Robot Chicken DC Comics Special
Out on July 9 is the home video version of the Robot Chicken DC Comics Special, a 23-minute animated parody of how the classic superheroes would act if they were frat boys.
The opening sequence, which plays the old-school Super Friends cartoon theme as we watch a robot humping the Bat-signal, sets up the blend of crudeness and nostalgia to follow. I haven’t before seen any of the Robot Chicken specials, but they seem to be to comedy what podcasting is to investigative journalism — a distinctly individual point of view that you’ll either enjoy or not, but there’s not a lot of compromise in appeal. Watching it definitely feels like sitting in with buddies having fun.
The fast-paced content involves lots of making fun of Aquaman (voiced by Seth Green), done with action figures whose mouth animation consists of different paper expressions pasted on top of their faces. Sketches include Two-Face using his decision coin while going to the bathroom and Superman (Breckin Meyer) deciding his “amnesia kiss” power (from the original movies) should be used on his villains.
“Real Characters From the DC Universe” reminded me of Keith Giffen’s Ambush Bug issues and the stupid, forgotten guest-stars they’d have. I’d like to have seen more of these inserts; three weren’t enough. The “geek joins the Green Lantern Corps” segment is probably funnier if you already know the character, who is apparently a Robot Chicken mascot.
The special was worth it for me just to see figures of Pig Iron, Yankee Poodle, and Rubber Duck at Captain Carrot’s funeral with Nathan Fillion as Green Lantern losing it. It’s a rip-off of the famous Mary Tyler Moore Show funeral episode, but it IS funny seeing the animal heroes. Additional notable voices include Alex Borstein as Wonder Woman; Alfred Molina as Lex Luthor, Firestorm, and Mister Banjo (who?); and Tara Strong as Harley Quinn.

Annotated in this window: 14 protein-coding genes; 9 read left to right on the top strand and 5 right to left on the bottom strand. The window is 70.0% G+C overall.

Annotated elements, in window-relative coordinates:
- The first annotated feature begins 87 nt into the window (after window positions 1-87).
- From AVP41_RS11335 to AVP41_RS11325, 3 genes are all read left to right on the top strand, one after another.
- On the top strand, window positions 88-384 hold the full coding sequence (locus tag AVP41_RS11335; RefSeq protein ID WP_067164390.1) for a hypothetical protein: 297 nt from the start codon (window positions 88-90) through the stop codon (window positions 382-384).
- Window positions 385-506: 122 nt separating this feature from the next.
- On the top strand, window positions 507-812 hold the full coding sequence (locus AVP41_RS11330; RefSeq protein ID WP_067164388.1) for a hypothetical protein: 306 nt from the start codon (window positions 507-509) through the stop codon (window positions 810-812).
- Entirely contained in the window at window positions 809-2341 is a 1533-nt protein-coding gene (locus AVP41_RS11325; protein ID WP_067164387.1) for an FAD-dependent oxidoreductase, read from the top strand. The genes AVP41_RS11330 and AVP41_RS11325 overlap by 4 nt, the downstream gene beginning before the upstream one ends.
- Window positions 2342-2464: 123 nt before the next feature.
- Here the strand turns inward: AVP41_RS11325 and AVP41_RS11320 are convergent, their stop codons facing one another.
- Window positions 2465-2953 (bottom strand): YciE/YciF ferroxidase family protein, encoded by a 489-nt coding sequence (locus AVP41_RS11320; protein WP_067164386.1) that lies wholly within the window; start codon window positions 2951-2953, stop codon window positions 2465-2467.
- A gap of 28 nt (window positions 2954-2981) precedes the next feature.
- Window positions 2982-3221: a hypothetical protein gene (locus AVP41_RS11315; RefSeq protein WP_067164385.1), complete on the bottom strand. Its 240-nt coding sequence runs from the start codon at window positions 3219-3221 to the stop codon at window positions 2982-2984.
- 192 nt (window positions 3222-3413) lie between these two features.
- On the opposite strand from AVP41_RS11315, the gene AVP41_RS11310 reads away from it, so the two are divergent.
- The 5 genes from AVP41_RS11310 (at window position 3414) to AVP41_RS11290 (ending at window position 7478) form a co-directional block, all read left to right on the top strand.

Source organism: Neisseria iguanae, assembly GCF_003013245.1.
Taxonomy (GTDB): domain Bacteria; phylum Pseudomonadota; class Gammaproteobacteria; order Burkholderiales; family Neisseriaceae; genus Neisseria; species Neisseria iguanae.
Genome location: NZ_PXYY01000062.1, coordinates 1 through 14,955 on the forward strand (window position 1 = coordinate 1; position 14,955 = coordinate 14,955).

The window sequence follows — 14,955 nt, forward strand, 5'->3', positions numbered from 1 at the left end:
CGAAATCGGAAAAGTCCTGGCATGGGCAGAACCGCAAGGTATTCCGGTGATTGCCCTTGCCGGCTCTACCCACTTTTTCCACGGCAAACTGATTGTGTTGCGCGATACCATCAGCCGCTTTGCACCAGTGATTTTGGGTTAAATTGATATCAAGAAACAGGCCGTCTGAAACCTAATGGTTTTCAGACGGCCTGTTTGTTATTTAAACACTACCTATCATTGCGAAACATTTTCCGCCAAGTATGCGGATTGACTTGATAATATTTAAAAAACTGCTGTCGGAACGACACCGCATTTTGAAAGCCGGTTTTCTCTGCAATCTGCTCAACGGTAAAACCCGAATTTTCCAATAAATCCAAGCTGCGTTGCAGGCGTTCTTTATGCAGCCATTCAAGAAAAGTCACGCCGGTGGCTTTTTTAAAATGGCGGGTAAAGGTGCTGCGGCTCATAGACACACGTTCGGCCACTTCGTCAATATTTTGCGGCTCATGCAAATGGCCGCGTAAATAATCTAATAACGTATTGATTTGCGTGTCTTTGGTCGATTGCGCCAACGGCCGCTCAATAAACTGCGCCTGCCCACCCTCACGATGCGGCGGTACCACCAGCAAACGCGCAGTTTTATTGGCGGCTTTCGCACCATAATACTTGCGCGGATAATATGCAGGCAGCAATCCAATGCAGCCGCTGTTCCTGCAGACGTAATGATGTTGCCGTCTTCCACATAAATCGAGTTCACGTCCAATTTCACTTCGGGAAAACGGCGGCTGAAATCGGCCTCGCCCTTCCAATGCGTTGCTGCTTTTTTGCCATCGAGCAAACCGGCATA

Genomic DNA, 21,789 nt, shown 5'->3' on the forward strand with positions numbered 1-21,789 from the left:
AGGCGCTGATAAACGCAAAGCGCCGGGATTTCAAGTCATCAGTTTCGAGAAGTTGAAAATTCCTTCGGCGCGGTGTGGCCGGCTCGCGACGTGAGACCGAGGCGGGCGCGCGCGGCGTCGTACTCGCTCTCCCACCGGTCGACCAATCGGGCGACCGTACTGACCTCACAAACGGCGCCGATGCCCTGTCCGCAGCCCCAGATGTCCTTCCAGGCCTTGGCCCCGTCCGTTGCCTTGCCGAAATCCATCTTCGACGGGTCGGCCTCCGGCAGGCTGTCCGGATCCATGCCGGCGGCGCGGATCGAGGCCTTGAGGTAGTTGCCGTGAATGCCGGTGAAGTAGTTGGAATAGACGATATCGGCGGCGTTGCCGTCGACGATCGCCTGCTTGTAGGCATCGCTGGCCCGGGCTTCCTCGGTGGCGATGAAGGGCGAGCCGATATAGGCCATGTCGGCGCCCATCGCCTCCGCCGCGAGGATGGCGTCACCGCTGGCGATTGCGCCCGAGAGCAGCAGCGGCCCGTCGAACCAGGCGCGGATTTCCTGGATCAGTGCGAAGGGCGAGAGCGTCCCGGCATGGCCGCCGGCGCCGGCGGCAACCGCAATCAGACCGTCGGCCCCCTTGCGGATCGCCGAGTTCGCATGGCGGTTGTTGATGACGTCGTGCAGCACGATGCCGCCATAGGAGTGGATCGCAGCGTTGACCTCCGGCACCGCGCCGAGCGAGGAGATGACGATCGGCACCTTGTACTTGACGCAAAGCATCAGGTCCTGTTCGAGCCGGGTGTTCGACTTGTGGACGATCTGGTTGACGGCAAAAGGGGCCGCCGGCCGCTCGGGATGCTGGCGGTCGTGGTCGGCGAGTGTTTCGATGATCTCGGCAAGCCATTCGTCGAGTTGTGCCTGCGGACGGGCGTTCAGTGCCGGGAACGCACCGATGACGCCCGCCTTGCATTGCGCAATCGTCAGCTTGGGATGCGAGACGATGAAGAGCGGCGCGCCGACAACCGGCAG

There are over two hours of extras, or four times the special itself. (Note that bad words are bleeped on the special but not on the extras.) Three of those features involve watching the show again:
- A writers’ commentary.
- An actors’ commentary with Matt Senreich, Abraham Benrubi, Alfred Molina, Seth Green, and Tom Root. It begins with Benrubi and Molina discussing their fan bona fides, talking about reading comics and their collections.
- The “Chicken Nuggets” feature pops up an icon during the special to access video commentary by Seth Green, Geoff Johns, and Matt Senreich (series co-creator). A picture-in-picture would have been less tiring to click.
Additional extras are
- “The Making of the RCDC Special” (10 minutes), which includes images of row after row of dolls ready to be abused. Plus, there’s footage of some of the voice talent, and information on how the figures are prepared for filming.
- “Aquaman Origin Story” is a short 1 1/2 minutes with Geoff Johns and the crew talking about why the special features Aquaman.
- “DC Entertainment Tour” (7 minutes) is what it sounds like. I was freaked out by the constant live-video link to the New York office visible in a conference room. Hank Kanalz appears, and we hear lots of “can I have this?” as the crew visits the toy and video game libraries. (Comics come much later. I was shocked to see that they’ve apparently either moved the DC historical archives to California, or duplicated it.)
- “Stoopid Alter Egos” (4 minutes) involves the crew making costumes for themselves. I really wanted to know why, but there was a notable lack of background or explanation. There’s one title card that says “wrap party”, but do they dress up in costume every time they finish a special?
- Outtakes (2 minutes) of vocal mess-ups.
- Cut Sketches (15 minutes total), 13 of them, illustrated with sketches or described by the writers. Many of them involve lesser-known characters, such as Deadman, Booster Gold, and Hourman.
- “5.2 Questions” (2 minutes) is a repurposed web promo, I think, with Green, Senreich, and Johns talking about their favorite heroes, villains, etc. briefly.
I’m not sure anyone needs to own this, but it’s amusing to watch at least once, if you’re a comic geek in a mood for stupid funny. (The studio provided a review copy.)